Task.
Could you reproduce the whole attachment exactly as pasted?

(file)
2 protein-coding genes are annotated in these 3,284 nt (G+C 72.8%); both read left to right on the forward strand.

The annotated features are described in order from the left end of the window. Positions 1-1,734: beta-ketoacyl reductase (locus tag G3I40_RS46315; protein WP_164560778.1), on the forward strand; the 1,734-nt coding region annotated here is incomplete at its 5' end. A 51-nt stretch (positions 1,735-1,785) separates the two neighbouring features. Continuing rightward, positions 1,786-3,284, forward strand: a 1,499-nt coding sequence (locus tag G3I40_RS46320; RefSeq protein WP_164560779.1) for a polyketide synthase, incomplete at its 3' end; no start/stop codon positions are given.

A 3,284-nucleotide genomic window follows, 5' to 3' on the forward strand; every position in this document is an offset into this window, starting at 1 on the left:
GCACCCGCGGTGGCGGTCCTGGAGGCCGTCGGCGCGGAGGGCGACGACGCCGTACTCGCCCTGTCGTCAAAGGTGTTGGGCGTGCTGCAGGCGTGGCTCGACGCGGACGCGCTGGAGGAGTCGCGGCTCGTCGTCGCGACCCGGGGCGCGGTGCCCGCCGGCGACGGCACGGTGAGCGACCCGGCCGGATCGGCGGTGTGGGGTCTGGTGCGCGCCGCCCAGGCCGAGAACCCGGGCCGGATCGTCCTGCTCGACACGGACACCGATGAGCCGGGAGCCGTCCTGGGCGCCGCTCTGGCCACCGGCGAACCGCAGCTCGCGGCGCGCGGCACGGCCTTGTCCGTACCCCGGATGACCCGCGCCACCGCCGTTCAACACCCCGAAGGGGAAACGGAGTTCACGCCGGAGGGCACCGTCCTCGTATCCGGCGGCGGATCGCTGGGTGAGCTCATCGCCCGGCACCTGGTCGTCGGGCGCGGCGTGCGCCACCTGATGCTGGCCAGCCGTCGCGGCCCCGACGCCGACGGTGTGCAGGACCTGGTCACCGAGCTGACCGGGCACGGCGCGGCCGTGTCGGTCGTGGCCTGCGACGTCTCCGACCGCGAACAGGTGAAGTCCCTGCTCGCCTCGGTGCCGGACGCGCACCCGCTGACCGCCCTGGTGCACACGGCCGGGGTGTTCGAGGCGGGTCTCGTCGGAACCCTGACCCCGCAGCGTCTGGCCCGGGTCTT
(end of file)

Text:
2 protein-coding genes are annotated in these 3,284 nt (G+C 72.8%); both read left to right on the forward strand.

The annotated features are described in order from the left end of the window. Positions 1-1,734: beta-ketoacyl reductase (locus tag G3I40_RS46315; protein WP_164560778.1), on the forward strand; the 1,734-nt coding region annotated here is incomplete at its 5' end. A 51-nt stretch (positions 1,735-1,785) separates the two neighbouring features. Continuing rightward, positions 1,786-3,284, forward strand: a 1,499-nt coding sequence (locus tag G3I40_RS46320; RefSeq protein WP_164560779.1) for a polyketide synthase, incomplete at its 3' end; no start/stop codon positions are given.

A 3,284-nucleotide genomic window follows, 5' to 3' on the forward strand; every position in this document is an offset into this window, starting at 1 on the left:
GCACCCGCGGTGGCGGTCCTGGAGGCCGTCGGCGCGGAGGGCGACGACGCCGTACTCGCCCTGTCGTCAAAGGTGTTGGGCGTGCTGCAGGCGTGGCTCGACGCGGACGCGCTGGAGGAGTCGCGGCTCGTCGTCGCGACCCGGGGCGCGGTGCCCGCCGGCGACGGCACGGTGAGCGACCCGGCCGGATCGGCGGTGTGGGGTCTGGTGCGCGCCGCCCAGGCCGAGAACCCGGGCCGGATCGTCCTGCTCGACACGGACACCGATGAGCCGGGAGCCGTCCTGGGCGCCGCTCTGGCCACCGGCGAACCGCAGCTCGCGGCGCGCGGCACGGCCTTGTCCGTACCCCGGATGACCCGCGCCACCGCCGTTCAACACCCCGAAGGGGAAACGGAGTTCACGCCGGAGGGCACCGTCCTCGTATCCGGCGGCGGATCGCTGGGTGAGCTCATCGCCCGGCACCTGGTCGTCGGGCGCGGCGTGCGCCACCTGATGCTGGCCAGCCGTCGCGGCCCCGACGCCGACGGTGTGCAGGACCTGGTCACCGAGCTGACCGGGCACGGCGCGGCCGTGTCGGTCGTGGCCTGCGACGTCTCCGACCGCGAACAGGTGAAGTCCCTGCTCGCCTCGGTGCCGGACGCGCACCCGCTGACCGCCCTGGTGCACACGGCCGGGGTGTTCGAGGCGGGTCTCGTCGGAACCCTGACCCCGCAGCGTCTGGCCCGGGTCTT